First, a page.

Monday, December 8, 2008

Commentary 1 about the Simple Mind

This site does not engage in "New Age" or other Spiritualities that fall outside of what is often considered the great religions of the world: Buddhism, Islam, Christianity, Hinduism and Judiaism.

Yep, that's still a whole lot of territory to cover. I restrict comments to these because they encompass most of all belief systems, both theistic and non-theistic. So you aren't going to find a lot of sentient beings or other such terms here. Just everyday simple talk.

Affirming the Practice Principles of the Ordinary Mind Zen School:
Caught in a dream of self--only suffering.
Holding to self-centered thoughts--exactly the dream.
Each moment, life as it is--the only Teacher.
Being just this moment--compassion's way.

Some writers and persons bandy about terms such as sentient being or transformation, and while these words have specific connotations within different spiritual traditions, they can be as much of a hindrance as a help in coming to understand ourselves, the world and the path, or the way in which we find ourselves.

I emphasize that the Simple Mind is a mind that values experience and recognizes the utility of words; but words are limited. Not all experiences can be easily reflected in words. Do not lose sight of experiences as the simple way of a Simple Mind.

The Ordinary Mind School refers to the dream but what is that? In the world there is everything, however we tend to make it into an "us or them" kind of place. We do not easily recognize that what happens to us really does happen to them! There is a connectedness or relationship to all things.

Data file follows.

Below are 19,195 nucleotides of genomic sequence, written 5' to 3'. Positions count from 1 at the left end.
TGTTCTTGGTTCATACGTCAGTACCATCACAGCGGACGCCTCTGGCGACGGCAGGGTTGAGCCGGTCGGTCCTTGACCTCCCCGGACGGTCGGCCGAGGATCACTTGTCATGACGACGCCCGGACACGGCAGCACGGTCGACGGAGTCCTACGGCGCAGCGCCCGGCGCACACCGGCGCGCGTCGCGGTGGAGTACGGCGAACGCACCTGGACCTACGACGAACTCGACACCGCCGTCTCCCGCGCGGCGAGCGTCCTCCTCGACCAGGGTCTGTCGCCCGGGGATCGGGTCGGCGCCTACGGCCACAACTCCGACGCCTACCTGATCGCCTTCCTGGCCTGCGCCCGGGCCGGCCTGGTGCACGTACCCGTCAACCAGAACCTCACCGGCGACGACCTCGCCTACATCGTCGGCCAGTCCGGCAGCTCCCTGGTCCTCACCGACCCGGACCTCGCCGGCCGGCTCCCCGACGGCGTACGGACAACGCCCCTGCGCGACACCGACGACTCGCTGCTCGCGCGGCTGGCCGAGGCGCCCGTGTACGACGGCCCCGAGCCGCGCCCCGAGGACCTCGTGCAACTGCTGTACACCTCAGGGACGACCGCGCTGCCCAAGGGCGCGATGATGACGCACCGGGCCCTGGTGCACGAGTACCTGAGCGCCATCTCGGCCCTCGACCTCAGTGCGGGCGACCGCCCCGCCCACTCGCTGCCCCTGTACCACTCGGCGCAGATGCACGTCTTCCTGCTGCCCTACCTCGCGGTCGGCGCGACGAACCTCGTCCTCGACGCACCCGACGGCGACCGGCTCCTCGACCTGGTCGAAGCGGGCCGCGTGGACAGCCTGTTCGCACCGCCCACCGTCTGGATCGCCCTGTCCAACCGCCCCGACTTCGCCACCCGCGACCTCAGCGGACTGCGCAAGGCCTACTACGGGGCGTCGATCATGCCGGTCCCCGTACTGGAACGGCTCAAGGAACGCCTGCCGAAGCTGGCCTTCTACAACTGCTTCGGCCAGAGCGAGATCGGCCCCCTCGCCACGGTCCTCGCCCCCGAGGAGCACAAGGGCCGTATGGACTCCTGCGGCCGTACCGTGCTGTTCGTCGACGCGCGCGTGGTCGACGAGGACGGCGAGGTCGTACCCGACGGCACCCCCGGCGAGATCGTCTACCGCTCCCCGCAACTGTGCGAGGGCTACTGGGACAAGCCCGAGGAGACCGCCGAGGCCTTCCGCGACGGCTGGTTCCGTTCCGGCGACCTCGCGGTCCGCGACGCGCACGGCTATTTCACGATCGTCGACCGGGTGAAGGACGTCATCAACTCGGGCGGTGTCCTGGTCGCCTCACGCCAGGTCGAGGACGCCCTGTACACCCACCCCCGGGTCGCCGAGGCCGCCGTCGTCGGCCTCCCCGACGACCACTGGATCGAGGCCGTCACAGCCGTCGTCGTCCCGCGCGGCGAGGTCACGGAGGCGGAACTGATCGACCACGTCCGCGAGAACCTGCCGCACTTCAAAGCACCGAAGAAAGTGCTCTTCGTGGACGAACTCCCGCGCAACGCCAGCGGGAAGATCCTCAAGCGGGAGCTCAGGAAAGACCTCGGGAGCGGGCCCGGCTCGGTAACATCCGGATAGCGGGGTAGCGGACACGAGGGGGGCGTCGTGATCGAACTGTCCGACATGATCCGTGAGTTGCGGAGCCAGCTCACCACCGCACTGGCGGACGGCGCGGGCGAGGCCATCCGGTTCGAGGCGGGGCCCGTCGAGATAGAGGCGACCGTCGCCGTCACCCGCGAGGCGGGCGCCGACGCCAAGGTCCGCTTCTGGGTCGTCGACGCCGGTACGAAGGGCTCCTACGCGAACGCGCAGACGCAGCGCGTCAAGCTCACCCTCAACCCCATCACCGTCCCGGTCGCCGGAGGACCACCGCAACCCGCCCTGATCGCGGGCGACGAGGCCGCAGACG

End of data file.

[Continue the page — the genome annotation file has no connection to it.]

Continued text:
The tendency to see others in terms of what is going on in our own heads is a self centered activity. Have you ever had the experience that your friend, who is external to you, likes something or someone that you do not? How often do you say, "yuck! How could they?" Remember this is your mind, your thought.

Learning to have a simple mind is also recognizing these are our thoughts, and that what happens in our life is not the issue; there will always be something happening; these happenings will likely be a mix of what we like, and what we don't like. There is no time that this ceases.

By sitting quietly, we can develop and strengthen our mind; becoming more like a scientist, we become less caught up in words, notions or drama. We are more able to observe what's happening around us and bit by bit within us. The willingness and ability to do this increases with practice bit by bit over time.

In the end, it doesn't matter how we feel. Feeling jittery, frustrated, scared, angry, happy are all just words. What matters is that we can sit quietly with them little by little, more by more. Because they are our friends, they are us. Our practice is to look carefully, to experience to gain awareness. Letting go.

When recognize our ideals as notions, and guilt as blocking our ability to see and to learn, more and more we are able to learn. What can we learn? For example, if I say, "I just can't do that well," we become attached to the idea, the words, the notion of not doing, thereby blocking the opportunity to learn: We are already fine, good enough. Perfection isn't the goal here. We are able to recognize destructive things that we may have once done, but no more. Letting go.

When we're caught by these words, ideals, notions we suffer. Often we continue, and continue to suffer as in a dream. Waking up and seeing more clearly, we become more aware: each moment, life as it is the only Teacher. Be what ever is in this moment, that is kindness, Compassion's way, the way of no suffering. The practice of no practice.

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